In Lancashire, a Victorian oak pedestal desk can hide a multitude of secrets – and so can the home it was originally bought for.
This is the premise of Britain’s Secret Homes, a new four part series commissioned by ITV. Made in partnership with English Heritage, with contributions from the Northern Ireland Environment Agency, Historic Scotland and Cadw, the Welsh historic environment service, the series unveils the stories behind 50 of the UK’s least explored but most fascinating houses.
When people visit a stately home near the Ribble Valley, the Victorian dining chairs and antique cabinets are as well researched as the house itself. Yet all across Britain, there are secret homes with equally fascinating tales to tell, totally unknown to the general public. They range from humble Victorian terraces to grand country manors, but behind each door are tales of tragedy, intrigue, romance and high drama, many taking place at pivotal moments of history. In Britain’s Secret Homes, journalist Michael Buerk and historian Bettany Hughes look inside these enigmatic buildings, using dramatic reconstructions, CGI graphics and archive research to bring the past back to life. The four one hour episodes will be screened in the summer along with a second series of Britain’s Secret Treasures, another collaboration between Buerk and Hughes that was first screened last July.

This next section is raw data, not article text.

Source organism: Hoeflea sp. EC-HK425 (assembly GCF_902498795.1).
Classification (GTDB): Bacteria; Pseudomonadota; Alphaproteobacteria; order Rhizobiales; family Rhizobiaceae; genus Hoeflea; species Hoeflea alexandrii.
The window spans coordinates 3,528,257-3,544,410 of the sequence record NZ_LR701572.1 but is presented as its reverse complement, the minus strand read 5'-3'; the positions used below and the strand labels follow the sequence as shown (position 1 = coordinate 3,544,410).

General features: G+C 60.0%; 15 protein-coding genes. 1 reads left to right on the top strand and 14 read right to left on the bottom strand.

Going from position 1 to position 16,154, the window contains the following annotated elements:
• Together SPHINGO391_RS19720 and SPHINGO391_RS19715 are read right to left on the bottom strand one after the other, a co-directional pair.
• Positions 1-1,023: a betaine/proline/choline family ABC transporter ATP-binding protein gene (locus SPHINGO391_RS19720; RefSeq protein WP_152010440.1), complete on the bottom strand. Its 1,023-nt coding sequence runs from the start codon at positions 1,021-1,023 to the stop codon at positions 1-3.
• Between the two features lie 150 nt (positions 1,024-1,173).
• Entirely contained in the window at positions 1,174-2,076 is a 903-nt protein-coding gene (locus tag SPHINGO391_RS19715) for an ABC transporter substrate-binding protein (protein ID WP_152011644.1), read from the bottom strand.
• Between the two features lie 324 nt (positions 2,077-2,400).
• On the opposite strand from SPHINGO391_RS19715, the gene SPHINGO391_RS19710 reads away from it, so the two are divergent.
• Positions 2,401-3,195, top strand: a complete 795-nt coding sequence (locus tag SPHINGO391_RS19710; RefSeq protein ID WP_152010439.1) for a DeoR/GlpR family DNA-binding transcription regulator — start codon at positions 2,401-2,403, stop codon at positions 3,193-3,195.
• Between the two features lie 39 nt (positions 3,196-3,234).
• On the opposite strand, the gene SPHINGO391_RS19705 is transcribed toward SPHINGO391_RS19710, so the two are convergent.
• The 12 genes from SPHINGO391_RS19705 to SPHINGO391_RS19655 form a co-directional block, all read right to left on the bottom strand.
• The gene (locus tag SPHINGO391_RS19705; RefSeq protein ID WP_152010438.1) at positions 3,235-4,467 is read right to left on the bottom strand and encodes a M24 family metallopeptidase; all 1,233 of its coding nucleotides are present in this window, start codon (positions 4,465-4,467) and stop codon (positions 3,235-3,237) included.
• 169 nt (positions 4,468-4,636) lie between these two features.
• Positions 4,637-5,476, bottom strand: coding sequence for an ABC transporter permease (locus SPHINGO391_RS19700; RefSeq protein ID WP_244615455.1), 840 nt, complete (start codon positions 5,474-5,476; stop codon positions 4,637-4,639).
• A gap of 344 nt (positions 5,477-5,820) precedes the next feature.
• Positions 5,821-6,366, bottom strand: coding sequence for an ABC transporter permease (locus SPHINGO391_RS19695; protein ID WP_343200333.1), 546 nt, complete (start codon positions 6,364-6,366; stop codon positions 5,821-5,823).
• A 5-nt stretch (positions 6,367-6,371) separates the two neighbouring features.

Simon Thurley, CEO of English Heritage, said:
“This series will be an exciting journey, literally a doorway to the past.”
Buying a Victorian oak partners desk from a Lancashire antiques dealer represents a similar journey; no one can guess what secrets line its well-used drawers.
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